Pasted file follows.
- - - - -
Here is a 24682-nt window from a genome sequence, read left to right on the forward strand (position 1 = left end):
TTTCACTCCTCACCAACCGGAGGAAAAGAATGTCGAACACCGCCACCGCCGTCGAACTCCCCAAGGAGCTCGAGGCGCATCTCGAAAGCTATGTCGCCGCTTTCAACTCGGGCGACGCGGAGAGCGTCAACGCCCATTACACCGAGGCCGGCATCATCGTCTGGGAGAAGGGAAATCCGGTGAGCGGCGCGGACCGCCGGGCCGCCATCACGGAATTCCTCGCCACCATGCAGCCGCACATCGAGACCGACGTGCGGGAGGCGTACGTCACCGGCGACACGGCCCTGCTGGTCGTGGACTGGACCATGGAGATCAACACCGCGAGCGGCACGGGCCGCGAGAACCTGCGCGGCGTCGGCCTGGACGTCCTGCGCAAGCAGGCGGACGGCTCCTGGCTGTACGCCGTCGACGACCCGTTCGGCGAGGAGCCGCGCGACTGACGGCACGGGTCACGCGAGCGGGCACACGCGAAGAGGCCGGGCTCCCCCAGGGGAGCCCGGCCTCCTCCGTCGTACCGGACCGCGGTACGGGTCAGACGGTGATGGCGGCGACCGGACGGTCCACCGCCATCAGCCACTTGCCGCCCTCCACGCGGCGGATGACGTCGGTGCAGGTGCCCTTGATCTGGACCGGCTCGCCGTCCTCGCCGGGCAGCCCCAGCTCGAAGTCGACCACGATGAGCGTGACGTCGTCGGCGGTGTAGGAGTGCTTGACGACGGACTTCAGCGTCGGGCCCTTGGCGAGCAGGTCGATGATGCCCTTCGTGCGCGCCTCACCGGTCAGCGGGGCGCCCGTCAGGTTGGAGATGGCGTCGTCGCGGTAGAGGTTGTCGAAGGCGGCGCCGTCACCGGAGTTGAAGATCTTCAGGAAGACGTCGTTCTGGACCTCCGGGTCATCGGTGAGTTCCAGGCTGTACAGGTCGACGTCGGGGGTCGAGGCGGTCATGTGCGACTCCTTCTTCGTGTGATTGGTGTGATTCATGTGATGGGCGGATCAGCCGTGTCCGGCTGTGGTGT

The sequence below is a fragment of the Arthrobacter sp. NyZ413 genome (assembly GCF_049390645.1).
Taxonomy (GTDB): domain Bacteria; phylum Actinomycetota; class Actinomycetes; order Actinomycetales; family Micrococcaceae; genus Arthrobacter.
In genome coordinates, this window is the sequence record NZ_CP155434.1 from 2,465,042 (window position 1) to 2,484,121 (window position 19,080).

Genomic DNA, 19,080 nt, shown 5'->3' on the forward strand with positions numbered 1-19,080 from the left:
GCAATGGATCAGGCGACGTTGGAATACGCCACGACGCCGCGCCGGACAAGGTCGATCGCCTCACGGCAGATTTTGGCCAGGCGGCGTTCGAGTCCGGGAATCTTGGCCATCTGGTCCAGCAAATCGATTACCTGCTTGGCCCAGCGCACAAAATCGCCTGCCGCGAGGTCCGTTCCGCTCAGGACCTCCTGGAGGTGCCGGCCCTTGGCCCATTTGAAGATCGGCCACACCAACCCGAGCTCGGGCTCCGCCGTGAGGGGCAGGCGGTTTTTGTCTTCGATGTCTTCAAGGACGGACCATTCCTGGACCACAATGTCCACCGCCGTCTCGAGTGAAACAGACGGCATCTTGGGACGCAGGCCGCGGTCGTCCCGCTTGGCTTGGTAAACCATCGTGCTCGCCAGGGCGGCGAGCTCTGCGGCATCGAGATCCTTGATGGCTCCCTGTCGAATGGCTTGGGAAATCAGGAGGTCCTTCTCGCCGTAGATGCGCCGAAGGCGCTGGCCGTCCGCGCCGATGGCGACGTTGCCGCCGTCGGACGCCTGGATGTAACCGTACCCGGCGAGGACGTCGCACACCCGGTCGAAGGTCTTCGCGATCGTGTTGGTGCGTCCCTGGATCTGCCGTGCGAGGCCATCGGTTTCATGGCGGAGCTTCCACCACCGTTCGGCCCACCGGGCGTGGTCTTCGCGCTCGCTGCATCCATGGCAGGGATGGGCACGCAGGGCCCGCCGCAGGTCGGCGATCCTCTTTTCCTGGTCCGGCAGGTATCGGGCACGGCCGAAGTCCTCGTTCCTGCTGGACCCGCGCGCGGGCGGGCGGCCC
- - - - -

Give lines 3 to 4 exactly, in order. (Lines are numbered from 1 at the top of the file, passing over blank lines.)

The sequence below is a fragment of the Arthrobacter sp. NyZ413 genome (assembly GCF_049390645.1).
Taxonomy (GTDB): domain Bacteria; phylum Actinomycetota; class Actinomycetes; order Actinomycetales; family Micrococcaceae; genus Arthrobacter.